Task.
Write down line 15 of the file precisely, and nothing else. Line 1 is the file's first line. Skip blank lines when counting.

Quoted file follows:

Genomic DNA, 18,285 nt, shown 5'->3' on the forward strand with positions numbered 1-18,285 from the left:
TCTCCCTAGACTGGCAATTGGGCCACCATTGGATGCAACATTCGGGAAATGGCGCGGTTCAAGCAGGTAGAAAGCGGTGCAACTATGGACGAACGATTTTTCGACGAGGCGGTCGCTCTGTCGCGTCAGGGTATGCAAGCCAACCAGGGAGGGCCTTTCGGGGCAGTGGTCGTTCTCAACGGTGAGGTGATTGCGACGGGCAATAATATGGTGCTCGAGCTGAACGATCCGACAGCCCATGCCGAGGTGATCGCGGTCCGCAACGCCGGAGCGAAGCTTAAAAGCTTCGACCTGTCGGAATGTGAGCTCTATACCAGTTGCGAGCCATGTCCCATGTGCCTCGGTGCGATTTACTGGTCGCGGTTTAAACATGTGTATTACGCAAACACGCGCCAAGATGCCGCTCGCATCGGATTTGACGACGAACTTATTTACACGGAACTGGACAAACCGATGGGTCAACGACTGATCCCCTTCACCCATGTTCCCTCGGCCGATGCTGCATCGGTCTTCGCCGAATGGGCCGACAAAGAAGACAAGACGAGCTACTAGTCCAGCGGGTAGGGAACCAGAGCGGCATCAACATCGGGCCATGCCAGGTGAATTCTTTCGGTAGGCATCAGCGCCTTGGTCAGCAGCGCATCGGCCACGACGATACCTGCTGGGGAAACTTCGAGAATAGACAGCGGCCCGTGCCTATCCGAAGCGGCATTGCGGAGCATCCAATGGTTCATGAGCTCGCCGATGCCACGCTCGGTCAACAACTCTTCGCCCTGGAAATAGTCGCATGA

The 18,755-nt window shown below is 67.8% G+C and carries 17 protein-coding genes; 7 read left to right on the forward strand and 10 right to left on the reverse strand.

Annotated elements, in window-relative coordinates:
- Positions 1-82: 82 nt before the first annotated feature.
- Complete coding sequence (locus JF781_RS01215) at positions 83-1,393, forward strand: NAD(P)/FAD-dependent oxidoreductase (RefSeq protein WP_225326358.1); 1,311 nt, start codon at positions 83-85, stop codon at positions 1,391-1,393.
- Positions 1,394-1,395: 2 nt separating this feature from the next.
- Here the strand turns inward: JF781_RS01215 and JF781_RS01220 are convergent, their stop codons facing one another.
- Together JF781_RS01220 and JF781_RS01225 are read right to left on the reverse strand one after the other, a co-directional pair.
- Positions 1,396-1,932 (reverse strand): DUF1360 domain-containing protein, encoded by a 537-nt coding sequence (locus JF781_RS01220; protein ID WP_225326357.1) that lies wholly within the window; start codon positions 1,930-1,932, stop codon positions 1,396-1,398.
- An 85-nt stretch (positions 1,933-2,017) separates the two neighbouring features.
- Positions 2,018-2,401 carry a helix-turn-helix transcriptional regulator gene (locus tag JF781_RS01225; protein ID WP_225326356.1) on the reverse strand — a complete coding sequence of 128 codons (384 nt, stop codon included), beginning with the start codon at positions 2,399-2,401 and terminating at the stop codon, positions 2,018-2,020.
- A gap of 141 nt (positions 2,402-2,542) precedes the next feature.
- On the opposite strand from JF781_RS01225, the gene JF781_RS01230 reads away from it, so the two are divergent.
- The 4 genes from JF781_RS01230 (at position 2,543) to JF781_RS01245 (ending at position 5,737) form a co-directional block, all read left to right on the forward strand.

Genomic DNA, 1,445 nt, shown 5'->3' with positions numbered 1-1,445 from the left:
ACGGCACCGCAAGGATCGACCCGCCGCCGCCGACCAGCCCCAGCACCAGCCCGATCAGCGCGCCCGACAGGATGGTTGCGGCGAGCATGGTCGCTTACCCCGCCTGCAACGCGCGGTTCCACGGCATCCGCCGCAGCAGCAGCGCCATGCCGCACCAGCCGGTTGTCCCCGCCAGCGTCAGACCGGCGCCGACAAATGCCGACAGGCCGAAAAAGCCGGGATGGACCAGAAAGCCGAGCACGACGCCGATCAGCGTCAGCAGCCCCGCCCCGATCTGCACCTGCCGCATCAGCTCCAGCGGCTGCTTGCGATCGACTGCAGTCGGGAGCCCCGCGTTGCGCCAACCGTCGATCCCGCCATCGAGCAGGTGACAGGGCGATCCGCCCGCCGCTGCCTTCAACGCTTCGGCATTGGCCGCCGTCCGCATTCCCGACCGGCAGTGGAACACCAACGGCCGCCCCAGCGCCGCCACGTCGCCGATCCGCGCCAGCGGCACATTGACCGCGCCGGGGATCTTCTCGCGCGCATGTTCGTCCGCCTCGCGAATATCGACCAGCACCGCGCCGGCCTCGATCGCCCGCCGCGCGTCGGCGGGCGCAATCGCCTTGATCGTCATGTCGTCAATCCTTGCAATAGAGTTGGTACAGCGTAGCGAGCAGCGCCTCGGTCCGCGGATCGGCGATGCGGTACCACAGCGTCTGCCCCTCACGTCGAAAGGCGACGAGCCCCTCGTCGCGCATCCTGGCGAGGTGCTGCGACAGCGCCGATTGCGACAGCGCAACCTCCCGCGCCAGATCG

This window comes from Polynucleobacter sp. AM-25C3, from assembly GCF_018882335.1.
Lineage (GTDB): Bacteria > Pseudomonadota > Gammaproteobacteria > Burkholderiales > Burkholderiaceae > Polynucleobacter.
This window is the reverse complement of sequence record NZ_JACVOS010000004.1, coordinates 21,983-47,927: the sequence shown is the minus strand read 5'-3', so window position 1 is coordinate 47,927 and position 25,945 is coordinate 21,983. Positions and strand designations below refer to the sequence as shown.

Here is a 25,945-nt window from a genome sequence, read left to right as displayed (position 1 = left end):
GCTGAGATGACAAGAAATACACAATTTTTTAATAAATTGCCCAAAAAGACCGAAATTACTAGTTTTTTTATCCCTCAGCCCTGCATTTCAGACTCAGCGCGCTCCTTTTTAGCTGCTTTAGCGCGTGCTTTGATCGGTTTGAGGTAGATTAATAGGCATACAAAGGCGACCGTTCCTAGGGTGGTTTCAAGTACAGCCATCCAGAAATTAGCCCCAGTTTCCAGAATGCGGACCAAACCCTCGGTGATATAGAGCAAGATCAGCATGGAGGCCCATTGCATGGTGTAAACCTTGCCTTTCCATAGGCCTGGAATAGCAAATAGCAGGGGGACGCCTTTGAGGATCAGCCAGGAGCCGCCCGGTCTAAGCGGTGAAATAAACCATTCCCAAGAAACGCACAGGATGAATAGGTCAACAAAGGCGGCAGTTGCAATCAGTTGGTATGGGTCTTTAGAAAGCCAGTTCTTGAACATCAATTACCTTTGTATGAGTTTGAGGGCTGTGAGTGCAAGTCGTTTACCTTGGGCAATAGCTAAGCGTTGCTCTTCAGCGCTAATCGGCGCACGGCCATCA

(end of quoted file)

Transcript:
- The 4 genes from JF781_RS01230 (at position 2,543) to JF781_RS01245 (ending at position 5,737) form a co-directional block, all read left to right on the forward strand.